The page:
I’d like to welcome Eleanor Brown and her blog tour for her new book, The Light of Paris which was released yesterday (14th July) by The Borough Press. Hi Eleanor. Thank you so much for joining me. How do you approach the writing process? Do you do much planning and do you edit as you go etc?
I’m a non-planner by nature but I’ve trained myself to do at least some. With The Weird Sisters I just clanged around discovering the story as I went, but with The Light of Paris I worked quite hard to plan things out ahead of time. Consequently, it took me years to write The Weird Sisters, but once I had The Light of Paris figured out, I wrote the first draft in under two months.
I always say to my writing students that you’re going to do the organizational work sometime – whether it’s at the beginning, in the middle when you get stuck, or at the end is up to you, but you can’t avoid it altogether. I recommend a bare minimum of planning at the beginning, even if you consider yourself a free spirit – it saves a lot of pain and dead ends.
There is zero editing as I write! I just hurl it all on the page and tell myself I can make it pretty later. I hate drafting so much I just want it over with. Besides, what’s the point of making something pretty if I am just going to have to cut it later?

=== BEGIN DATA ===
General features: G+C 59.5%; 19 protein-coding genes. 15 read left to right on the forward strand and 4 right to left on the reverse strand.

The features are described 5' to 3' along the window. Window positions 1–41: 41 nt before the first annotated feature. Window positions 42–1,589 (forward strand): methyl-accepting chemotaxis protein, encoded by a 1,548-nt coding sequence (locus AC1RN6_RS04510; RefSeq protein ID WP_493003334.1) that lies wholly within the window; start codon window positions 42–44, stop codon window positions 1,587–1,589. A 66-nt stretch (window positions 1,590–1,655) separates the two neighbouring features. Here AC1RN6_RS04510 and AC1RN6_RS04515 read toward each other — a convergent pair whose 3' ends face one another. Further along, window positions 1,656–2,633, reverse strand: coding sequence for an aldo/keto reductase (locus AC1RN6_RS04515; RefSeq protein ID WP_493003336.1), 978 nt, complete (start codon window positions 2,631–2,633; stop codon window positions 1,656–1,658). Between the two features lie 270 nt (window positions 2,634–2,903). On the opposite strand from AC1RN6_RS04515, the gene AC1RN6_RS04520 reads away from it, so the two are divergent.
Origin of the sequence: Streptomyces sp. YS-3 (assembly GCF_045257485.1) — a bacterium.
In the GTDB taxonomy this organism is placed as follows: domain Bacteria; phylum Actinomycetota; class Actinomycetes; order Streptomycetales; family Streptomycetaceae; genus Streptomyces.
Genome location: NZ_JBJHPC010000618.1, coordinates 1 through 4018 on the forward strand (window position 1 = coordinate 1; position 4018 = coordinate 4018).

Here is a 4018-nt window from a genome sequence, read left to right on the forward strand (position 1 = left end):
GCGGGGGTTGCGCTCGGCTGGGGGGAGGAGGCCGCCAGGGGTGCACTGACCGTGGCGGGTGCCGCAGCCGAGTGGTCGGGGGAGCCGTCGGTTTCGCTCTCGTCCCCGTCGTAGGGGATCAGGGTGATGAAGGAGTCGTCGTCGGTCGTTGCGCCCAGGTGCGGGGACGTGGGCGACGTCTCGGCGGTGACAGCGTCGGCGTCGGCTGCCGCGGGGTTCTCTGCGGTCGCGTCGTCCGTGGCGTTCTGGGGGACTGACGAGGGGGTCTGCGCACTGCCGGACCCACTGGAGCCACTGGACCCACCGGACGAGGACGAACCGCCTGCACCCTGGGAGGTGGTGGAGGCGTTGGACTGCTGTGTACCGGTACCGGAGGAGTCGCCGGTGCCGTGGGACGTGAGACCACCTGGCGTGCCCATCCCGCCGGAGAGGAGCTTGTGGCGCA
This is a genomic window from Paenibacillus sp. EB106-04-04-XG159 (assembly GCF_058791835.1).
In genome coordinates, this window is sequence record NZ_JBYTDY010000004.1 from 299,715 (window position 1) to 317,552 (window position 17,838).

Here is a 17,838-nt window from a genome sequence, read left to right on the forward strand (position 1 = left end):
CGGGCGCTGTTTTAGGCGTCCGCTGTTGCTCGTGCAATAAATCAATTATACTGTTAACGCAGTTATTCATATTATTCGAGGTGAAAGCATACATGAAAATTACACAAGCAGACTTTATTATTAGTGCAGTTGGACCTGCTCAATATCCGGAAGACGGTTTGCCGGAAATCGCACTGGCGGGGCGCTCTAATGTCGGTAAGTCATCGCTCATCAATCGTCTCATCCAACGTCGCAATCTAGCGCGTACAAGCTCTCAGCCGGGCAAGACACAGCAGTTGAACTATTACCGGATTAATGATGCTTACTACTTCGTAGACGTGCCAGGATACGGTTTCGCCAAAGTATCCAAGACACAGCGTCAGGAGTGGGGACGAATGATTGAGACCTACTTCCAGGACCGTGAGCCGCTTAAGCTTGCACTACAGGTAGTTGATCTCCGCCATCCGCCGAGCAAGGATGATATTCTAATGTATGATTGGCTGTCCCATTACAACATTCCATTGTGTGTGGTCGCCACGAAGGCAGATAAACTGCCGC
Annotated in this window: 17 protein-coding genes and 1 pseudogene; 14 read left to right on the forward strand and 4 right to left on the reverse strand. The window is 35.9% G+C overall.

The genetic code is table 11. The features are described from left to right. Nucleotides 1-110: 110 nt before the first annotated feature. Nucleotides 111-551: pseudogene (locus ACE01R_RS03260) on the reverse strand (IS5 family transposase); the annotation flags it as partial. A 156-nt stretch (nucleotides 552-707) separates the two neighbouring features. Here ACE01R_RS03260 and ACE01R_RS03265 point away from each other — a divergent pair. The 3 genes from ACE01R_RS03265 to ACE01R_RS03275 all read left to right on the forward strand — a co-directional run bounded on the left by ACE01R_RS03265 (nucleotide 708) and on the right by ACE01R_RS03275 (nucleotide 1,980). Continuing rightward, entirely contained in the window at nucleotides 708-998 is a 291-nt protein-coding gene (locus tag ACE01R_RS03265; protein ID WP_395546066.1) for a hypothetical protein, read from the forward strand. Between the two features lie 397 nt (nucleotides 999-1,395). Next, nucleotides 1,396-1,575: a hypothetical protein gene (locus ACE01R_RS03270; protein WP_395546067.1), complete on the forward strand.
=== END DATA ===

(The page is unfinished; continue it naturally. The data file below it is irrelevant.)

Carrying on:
Can you tell me a little about your typical writing day and do you have any writing rituals (coffee before you begin, writing in silence etc.)
For a long time I thought if I could just figure out the perfect habit, I’d have this writing thing conquered. Now I understand that there is no perfect schedule – only what you can get done.
You have to write when you can, and that may change from year to year or week to week or day to day. I used to write in the mornings and took care of business in the afternoon. But lately it’s made more sense to do business in the morning and write in the afternoon. If I kept desperately trying to fit the way things are into my old schedule, I’d be frantic. Occasionally I just have to step back and say, “This isn’t working right now. What can I do differently?”
I believe writing rituals are dangerous. What if there’s a day you can only write while you wait for your kid to get out of soccer practice? If you’ve trained yourself to need your favourite pen and the perfect blend of tea, you’re out of luck. I just write when I can, where I can, as much as I can.by